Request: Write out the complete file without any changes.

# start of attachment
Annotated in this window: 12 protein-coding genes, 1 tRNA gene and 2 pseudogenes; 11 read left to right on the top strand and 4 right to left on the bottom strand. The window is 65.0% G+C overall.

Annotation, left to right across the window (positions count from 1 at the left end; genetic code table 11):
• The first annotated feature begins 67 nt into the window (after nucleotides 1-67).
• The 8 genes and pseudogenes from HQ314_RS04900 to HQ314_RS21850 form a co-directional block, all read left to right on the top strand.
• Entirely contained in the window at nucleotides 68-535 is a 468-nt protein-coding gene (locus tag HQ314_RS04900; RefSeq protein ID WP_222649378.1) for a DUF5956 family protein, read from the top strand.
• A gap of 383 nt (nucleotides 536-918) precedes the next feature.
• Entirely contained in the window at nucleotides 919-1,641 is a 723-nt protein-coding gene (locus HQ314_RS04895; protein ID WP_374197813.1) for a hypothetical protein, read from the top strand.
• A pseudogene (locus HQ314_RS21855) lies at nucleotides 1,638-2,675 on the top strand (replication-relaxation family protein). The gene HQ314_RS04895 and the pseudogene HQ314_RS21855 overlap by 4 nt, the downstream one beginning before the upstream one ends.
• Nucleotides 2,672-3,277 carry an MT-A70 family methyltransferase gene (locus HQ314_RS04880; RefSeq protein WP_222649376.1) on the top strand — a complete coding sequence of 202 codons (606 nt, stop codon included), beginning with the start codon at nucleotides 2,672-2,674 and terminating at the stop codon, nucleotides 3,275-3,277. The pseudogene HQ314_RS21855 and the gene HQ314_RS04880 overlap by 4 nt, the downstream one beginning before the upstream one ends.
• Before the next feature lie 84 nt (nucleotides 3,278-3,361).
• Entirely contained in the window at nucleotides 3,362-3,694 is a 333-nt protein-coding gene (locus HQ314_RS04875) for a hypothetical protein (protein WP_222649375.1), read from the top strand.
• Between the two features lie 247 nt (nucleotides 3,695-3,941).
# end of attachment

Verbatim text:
Annotated in this window: 12 protein-coding genes, 1 tRNA gene and 2 pseudogenes; 11 read left to right on the top strand and 4 right to left on the bottom strand. The window is 65.0% G+C overall.

Annotation, left to right across the window (positions count from 1 at the left end; genetic code table 11):
• The first annotated feature begins 67 nt into the window (after nucleotides 1-67).
• The 8 genes and pseudogenes from HQ314_RS04900 to HQ314_RS21850 form a co-directional block, all read left to right on the top strand.
• Entirely contained in the window at nucleotides 68-535 is a 468-nt protein-coding gene (locus tag HQ314_RS04900; RefSeq protein ID WP_222649378.1) for a DUF5956 family protein, read from the top strand.
• A gap of 383 nt (nucleotides 536-918) precedes the next feature.
• Entirely contained in the window at nucleotides 919-1,641 is a 723-nt protein-coding gene (locus HQ314_RS04895; protein ID WP_374197813.1) for a hypothetical protein, read from the top strand.
• A pseudogene (locus HQ314_RS21855) lies at nucleotides 1,638-2,675 on the top strand (replication-relaxation family protein). The gene HQ314_RS04895 and the pseudogene HQ314_RS21855 overlap by 4 nt, the downstream one beginning before the upstream one ends.
• Nucleotides 2,672-3,277 carry an MT-A70 family methyltransferase gene (locus HQ314_RS04880; RefSeq protein WP_222649376.1) on the top strand — a complete coding sequence of 202 codons (606 nt, stop codon included), beginning with the start codon at nucleotides 2,672-2,674 and terminating at the stop codon, nucleotides 3,275-3,277. The pseudogene HQ314_RS21855 and the gene HQ314_RS04880 overlap by 4 nt, the downstream one beginning before the upstream one ends.
• Before the next feature lie 84 nt (nucleotides 3,278-3,361).
• Entirely contained in the window at nucleotides 3,362-3,694 is a 333-nt protein-coding gene (locus HQ314_RS04875) for a hypothetical protein (protein WP_222649375.1), read from the top strand.
• Between the two features lie 247 nt (nucleotides 3,695-3,941).